Big-eared bats are unusual among bats, said Inga Geipel, the study’s lead author and a fellow with the Smithsonian Tropical Research Institute. They specialize in hunting comparatively larger prey such as dragonflies and lizards. And they bring insects back to their babies for as long as five months after their pups are weaned
“I have been working with this species for over 12 years now and they surprise me over and over again,” Geipel said.
Geipel first observed the bat’s amazing echolocation in a 2013 study. For the latest paper, researchers tried to understand how they manage this feat.
“Previously it was thought to be a sensory impossibility to find silent and motionless insects resting on leaves just by using echolocation as the weaker prey echoes would be masked by the stronger echoes of the leaves,” Geipel said.
The little bats can hover like a hummingbird as they scan their environment. High-speed video revealed how the bats approach the target leaf from below and gradually ascend like a drone rising over a tree. They had no trouble finding the meal, plucking the tasty insect from the leaf and carrying it off to devour.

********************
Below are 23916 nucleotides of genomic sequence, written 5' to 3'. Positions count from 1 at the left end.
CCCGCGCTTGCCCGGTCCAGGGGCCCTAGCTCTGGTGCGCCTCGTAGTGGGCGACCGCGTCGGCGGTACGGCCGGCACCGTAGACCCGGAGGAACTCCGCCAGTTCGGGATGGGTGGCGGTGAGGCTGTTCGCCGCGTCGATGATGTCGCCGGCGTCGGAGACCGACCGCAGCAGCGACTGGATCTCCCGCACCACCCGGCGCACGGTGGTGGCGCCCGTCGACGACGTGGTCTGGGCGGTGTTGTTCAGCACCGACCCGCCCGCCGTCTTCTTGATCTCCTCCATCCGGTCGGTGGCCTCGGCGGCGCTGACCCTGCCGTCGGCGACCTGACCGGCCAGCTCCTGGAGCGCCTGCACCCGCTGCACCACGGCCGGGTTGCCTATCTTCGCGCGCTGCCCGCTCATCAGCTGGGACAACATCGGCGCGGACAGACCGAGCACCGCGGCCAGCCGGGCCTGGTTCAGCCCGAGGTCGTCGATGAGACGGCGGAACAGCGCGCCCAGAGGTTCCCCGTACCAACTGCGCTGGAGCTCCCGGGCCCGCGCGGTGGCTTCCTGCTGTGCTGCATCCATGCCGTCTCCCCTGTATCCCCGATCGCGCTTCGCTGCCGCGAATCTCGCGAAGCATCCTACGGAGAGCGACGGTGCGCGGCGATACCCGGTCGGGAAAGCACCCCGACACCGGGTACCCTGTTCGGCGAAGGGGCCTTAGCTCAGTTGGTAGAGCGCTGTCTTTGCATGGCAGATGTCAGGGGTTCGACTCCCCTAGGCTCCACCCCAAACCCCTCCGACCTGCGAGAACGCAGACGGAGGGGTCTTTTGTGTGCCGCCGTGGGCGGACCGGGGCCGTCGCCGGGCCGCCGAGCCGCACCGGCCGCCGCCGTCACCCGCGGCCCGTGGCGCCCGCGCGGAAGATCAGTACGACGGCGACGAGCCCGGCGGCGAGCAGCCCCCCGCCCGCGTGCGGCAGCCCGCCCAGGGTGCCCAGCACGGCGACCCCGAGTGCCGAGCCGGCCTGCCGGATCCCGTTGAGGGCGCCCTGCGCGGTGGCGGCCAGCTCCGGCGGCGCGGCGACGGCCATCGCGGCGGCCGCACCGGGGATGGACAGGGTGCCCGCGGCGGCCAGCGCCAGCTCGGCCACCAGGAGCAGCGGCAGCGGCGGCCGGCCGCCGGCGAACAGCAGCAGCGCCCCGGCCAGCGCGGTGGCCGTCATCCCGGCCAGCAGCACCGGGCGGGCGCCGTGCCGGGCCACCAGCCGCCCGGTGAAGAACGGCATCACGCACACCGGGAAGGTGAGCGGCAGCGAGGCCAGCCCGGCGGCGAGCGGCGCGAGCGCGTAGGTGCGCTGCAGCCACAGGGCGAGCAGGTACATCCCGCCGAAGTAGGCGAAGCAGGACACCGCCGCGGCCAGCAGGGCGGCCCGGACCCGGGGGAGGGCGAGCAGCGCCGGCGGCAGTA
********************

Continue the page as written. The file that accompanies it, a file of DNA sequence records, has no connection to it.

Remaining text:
The high-frequency bat chirps strike the leaf’s surface at different angles. The pulses deflect off the leaf and bounce off the unwitting prey, reflecting back an echo to the bats that something besides the leaf is there. Scientists call this “specular reflection.”
“We found that the bat approached the insects in a stereotypical way, coming up from the ground,” he said. “And it uses the mirror effect. When you call against a flat surface, most of the echo bounces away from you. But if there is an insect there, it creates a reflector and you start to get an echo back. It’s an adaptive behavior to separate the background, which is conspicuous, from the prey.”